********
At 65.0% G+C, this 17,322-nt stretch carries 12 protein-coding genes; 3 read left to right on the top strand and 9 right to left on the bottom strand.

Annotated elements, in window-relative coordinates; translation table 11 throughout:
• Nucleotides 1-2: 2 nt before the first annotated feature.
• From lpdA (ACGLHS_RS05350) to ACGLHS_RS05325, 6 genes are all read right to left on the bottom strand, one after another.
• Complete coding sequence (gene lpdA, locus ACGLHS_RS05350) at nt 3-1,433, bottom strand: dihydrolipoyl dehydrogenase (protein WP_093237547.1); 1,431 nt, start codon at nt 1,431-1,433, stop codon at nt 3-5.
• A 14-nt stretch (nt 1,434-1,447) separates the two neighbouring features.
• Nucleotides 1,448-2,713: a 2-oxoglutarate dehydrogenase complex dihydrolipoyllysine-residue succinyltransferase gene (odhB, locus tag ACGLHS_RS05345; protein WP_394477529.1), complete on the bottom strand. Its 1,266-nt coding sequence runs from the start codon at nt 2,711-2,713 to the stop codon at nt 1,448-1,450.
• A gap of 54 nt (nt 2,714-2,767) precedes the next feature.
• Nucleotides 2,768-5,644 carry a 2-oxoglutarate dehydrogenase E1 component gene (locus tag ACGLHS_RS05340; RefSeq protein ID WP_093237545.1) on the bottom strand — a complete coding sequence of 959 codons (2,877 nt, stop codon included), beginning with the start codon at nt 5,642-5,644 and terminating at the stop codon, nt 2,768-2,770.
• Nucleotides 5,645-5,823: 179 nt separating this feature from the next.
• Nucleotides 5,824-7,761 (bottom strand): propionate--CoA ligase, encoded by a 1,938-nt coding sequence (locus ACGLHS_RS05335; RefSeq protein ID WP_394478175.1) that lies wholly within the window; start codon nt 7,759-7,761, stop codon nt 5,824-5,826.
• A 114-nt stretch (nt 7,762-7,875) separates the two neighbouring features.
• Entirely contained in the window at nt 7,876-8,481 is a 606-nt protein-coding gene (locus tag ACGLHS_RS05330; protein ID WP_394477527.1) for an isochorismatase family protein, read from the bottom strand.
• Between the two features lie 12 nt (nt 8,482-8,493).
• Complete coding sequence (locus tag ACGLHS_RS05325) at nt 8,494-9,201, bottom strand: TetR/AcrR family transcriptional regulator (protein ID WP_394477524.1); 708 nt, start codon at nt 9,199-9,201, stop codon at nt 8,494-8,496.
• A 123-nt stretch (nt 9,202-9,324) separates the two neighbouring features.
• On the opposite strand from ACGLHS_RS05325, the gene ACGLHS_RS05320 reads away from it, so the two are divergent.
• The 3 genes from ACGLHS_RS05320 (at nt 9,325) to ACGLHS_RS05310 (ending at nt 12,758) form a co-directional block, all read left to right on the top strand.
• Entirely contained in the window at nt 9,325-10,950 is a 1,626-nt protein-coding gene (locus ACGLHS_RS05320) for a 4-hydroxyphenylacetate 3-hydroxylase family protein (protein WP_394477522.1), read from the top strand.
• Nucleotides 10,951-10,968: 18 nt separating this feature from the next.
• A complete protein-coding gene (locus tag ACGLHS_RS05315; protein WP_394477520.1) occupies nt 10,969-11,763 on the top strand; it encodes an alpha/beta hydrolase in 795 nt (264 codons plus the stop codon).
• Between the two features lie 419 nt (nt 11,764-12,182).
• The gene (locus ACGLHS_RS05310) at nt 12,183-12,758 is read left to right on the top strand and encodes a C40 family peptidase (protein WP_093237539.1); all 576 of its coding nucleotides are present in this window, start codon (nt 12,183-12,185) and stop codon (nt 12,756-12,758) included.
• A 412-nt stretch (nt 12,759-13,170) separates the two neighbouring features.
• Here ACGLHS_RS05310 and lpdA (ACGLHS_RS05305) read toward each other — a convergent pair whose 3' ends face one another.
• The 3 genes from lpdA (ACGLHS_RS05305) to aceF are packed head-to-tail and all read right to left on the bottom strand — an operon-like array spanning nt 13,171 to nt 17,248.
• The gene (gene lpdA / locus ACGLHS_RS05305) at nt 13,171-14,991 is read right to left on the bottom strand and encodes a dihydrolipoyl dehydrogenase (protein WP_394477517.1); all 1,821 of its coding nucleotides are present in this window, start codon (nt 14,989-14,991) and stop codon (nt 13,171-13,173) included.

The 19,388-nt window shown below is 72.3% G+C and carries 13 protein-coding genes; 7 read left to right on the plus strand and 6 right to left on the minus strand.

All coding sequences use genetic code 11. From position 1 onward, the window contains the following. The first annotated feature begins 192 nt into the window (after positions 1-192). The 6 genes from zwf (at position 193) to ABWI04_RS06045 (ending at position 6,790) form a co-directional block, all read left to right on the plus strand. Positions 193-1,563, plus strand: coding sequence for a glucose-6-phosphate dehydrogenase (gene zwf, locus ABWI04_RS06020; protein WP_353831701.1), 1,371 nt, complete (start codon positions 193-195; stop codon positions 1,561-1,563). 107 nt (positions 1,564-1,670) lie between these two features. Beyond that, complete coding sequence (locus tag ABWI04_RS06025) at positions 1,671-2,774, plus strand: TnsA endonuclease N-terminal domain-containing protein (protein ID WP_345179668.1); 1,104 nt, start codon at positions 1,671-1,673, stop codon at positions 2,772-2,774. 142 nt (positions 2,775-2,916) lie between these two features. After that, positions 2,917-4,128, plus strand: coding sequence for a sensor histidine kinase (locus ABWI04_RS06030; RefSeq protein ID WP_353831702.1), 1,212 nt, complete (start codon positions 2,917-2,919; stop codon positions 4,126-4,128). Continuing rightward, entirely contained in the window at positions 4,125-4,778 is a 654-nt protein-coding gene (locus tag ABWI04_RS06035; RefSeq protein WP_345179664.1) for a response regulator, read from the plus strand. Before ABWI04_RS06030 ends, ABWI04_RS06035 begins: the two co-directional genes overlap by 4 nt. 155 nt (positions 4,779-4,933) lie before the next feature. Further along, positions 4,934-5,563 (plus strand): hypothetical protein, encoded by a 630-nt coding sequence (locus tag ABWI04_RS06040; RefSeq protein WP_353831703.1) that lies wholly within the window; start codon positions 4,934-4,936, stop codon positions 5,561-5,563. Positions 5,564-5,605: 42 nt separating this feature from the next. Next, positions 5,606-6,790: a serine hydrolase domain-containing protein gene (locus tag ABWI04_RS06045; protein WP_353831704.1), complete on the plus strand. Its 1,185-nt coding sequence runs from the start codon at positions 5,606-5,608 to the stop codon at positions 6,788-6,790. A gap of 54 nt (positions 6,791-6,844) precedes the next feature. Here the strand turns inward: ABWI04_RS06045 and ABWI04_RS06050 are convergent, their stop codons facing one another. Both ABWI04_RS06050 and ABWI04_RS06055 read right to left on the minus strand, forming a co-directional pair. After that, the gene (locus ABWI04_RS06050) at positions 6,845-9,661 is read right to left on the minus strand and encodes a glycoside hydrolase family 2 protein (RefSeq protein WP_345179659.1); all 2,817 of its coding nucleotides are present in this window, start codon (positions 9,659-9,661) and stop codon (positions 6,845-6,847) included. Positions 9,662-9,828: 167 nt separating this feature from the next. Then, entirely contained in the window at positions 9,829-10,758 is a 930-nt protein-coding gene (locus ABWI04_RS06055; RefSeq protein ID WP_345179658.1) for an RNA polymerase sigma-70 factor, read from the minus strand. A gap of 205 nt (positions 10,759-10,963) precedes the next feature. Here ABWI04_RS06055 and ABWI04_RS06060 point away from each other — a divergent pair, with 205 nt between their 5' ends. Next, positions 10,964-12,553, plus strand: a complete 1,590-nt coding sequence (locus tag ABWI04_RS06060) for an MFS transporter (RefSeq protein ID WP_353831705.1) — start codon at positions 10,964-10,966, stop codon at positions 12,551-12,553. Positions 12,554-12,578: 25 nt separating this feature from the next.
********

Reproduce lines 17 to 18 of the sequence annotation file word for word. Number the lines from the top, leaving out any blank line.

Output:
• On the opposite strand from ACGLHS_RS05325, the gene ACGLHS_RS05320 reads away from it, so the two are divergent.
• The 3 genes from ACGLHS_RS05320 (at nt 9,325) to ACGLHS_RS05310 (ending at nt 12,758) form a co-directional block, all read left to right on the top strand.